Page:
In spite of overnight snow Hartleys Spring Sale in Ilkley on April 4th was definitely like the Curates egg, (very good in parts). Although the unsold rate of 24 % by lot was higher than is usually expected at these rooms, some excellent prices in most areas ensured a total of £308,000 for eight hundred lots which was comfortably above expectations.
The start of the day comprised ceramics, a smaller section than usual, but included a 12 ½” Royal Worcester vase painted with fruit by Freeman, dated 1969, which doubled expectations at £1,400. A Wedgwood Fairyland lustre bowl by Daisy Makeig Jones went to a mid estimate £2,400, and, the auctioneer’s favourite, an 18th century documentary pearlware punch bowl reached £580.
Silver by contrast was a larger section than normal and with the bullion price slipping slightly from its peak, threatened to be a somewhat muted affair as some trade buyers chose to alternate their bids with each other rather than compete. However, extensive commission bids on the book ensured that results landed as expected.
A 20th century five piece tea and coffee set of 78ozs reached £1,050, and an entree dish of similar age £740, which including buyer’s premium represented £15 to £17 per ounce. By contrast a set of twelve Irish dessert spoons of 1770 found £1,250 (or £141 per ounce including premium). A Charles I apostle spoon of 1641 also sold for £1,250 as did a seal top spoon of 1629, and a set of four Georgian silver candlesticks by Young, Greaves and Hoyland dated 1785 £1,950. A Queens pattern composite table service of 135 pieces with dates between 1829 and 1992 reached £3,500, and a stunning George II lidded quart tankard dated 1749 found £1,850.
Gentlemen and Rolex watches continue to be a dependable combination and three examples sold well here. An Oyster Perpetual stainless steel example sold for £3,500, a gents Prima 9ct gold watch on later bracelet with work to be done, exceeded expectations at £1,200, as did an Oyster Perpetual Explorer watch. In this case it had the added provenance of explorer Sir Wally Herbert and was engraved “Alan Gill North Pole 6th April 1969”, and sold for £5,200.
Jewellery tends to be more speculative with a higher buy-in rate but still a useful crop of four figure prices. Three solitaire diamond rings with stone sizes varying between 1.08 and 2.0 carats reached £3,800, £3,000 and £3,400, while a stunning pair of diamond drop earrings seemed reasonable at £1,800.
Pictures for once produced a buy-in rate worse than the jewellery although the majority of failures were at the lower end of the price spectrum. The total of the picture section was very similar to its bottom estimate total thanks to several lots going well above expectations.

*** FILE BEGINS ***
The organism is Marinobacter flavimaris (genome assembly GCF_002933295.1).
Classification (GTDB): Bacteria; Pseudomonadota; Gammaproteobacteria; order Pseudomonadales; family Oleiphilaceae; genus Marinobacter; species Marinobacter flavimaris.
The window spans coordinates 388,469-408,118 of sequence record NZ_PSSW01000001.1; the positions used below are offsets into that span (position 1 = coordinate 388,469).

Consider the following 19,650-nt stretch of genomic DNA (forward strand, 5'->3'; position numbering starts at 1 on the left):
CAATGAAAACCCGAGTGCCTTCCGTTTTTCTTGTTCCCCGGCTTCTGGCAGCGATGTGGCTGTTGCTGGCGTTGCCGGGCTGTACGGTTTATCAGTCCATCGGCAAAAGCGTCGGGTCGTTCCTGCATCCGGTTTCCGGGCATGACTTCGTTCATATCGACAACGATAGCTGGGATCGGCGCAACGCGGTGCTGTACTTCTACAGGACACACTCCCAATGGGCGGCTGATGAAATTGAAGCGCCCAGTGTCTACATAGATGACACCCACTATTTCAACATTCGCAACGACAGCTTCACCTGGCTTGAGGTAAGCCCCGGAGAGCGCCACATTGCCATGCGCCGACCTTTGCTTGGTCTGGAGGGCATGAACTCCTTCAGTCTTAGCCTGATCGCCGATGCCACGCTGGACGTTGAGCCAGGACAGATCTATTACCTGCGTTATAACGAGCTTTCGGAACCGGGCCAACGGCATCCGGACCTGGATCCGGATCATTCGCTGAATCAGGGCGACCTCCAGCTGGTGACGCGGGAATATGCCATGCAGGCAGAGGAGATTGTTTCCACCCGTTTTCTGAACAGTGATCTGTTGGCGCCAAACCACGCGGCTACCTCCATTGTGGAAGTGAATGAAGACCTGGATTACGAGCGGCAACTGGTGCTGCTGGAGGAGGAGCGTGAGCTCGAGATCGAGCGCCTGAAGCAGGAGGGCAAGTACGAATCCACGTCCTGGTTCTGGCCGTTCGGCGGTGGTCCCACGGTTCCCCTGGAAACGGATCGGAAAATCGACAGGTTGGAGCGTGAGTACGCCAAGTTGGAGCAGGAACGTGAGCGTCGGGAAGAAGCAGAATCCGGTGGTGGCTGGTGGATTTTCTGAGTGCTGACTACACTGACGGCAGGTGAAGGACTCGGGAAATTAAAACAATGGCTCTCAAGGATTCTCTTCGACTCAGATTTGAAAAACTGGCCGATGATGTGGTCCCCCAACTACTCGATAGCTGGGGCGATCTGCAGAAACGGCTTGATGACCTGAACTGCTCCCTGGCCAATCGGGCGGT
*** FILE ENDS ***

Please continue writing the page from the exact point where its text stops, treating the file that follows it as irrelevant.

A pencil drawing by L S Lowry sold around expectations at £3,600, as did a fine watercolour View of Dublin by Rose Maynard Barton at £4,300.
Two excellent local oils by Herbert Royle sold well, “Simon’s Seat from Woodend Farm” reached £4,600, and a smaller Snow Scene “High Laithe Langbar” £4,800, while a typical View of the Wharfe at Bolton Woods by William Mellor found £3,800. The big surprise was reserved for a large oil by Kenneth Jackson entitled “The Railway Children, Haworth”, and was a highly detailed (almost photographic) View of Haworth Main Street with a crowd of locals watching the filming taking place in 1970. 850 limited edition prints of this work exist mainly in local hands but the original after an extended bidding battle sold for £10,500, or three and a half times its lower estimate.
The works of art section included a run of seventy eight Chinese and Russian bond certificates offered in six lots. The Chinese examples produced the main interest with two lots finding £1,500 and £1,000. A pair of Regency chenille and silkwork pictures depicting children in garden settings reached £1,700.
The spring sale always includes a special section devoted to weapons and this time a selection of pistols and long guns produced considerable interest. At the top was a superb cannon barrelled flintlock pistol c.1760 by I Smith, London, bearing the crest of the local Vavasour family which tripled its estimate at £3,800. A pair of slightly older 22 bore flintlock pistols by T Richards, exceeded this at £4,600, while the best edged weapon price was £1,650 paid for a Prussian Model 1735 Pattern Dragoon sword dated 1797.
A small clock section included a handsome Victorian ebonised bracket clock with chiming twin fuse movement 18 ½” high which sold for £2,200. The best longcase was an eight day by Edward Morgan, London, c.1730/40, with arched brass dial and yew banded oak case selling at £1,200.
For once, the furniture section performed well compared to the rest of the sale, producing fourteen four figure prices. The top of the range and the best price in the sale related to a Georgian mahogany library bookcase with four doors all with original glazing 10’6” wide overall, which sold on the telephone at £16,000. Another large piece was a late Victorian ornately carved dark oak table 11ft long which found £4,700.
A set of five 19th century yew wood Windsor armchairs doubled their estimate at £2,400, and even a pair of Louis XVI style commodes dated around 1972 kept up the pace at £3,600.
The final section of the sale was devoted to Mouseman and similar Yorkshire furniture. It illustrated strongly how the products of Robert Thompson’s workshop from before the war with good maintenance in the meantime deserve the best prices. The contents of a bedroom commissioned in the 1930’s comprised a double bedstead at £1,200, a small blanket box at £2,600, a 48” wardrobe at £3,100, a dressing table and stool at £6,200, and a tallboy at £6,000. From elsewhere, a 48” high dresser realised £3,800, and even a bespoke CD storage unit found £840. Let us hope CDs stay in demand for a little while longer.
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